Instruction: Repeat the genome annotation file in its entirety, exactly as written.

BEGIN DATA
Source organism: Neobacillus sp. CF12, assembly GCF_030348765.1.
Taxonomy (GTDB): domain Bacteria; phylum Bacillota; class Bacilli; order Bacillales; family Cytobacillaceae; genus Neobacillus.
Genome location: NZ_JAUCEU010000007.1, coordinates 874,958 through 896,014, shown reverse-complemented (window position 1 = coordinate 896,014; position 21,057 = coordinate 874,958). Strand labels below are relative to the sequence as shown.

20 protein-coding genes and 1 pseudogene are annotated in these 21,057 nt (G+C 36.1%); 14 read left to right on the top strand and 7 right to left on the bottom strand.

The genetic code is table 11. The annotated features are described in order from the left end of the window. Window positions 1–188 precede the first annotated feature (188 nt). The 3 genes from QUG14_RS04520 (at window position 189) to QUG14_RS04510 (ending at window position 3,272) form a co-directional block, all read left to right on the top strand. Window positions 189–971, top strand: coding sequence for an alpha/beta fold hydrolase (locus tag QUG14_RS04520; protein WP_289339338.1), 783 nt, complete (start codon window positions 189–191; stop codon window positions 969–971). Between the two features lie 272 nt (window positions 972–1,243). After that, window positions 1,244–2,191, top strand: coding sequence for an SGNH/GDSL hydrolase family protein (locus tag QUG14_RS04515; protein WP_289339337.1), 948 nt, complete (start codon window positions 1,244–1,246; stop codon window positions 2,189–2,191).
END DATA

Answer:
Source organism: Neobacillus sp. CF12, assembly GCF_030348765.1.
Taxonomy (GTDB): domain Bacteria; phylum Bacillota; class Bacilli; order Bacillales; family Cytobacillaceae; genus Neobacillus.
Genome location: NZ_JAUCEU010000007.1, coordinates 874,958 through 896,014, shown reverse-complemented (window position 1 = coordinate 896,014; position 21,057 = coordinate 874,958). Strand labels below are relative to the sequence as shown.

20 protein-coding genes and 1 pseudogene are annotated in these 21,057 nt (G+C 36.1%); 14 read left to right on the top strand and 7 right to left on the bottom strand.

The genetic code is table 11. The annotated features are described in order from the left end of the window. Window positions 1–188 precede the first annotated feature (188 nt). The 3 genes from QUG14_RS04520 (at window position 189) to QUG14_RS04510 (ending at window position 3,272) form a co-directional block, all read left to right on the top strand. Window positions 189–971, top strand: coding sequence for an alpha/beta fold hydrolase (locus tag QUG14_RS04520; protein WP_289339338.1), 783 nt, complete (start codon window positions 189–191; stop codon window positions 969–971). Between the two features lie 272 nt (window positions 972–1,243). After that, window positions 1,244–2,191, top strand: coding sequence for an SGNH/GDSL hydrolase family protein (locus tag QUG14_RS04515; protein WP_289339337.1), 948 nt, complete (start codon window positions 1,244–1,246; stop codon window positions 2,189–2,191).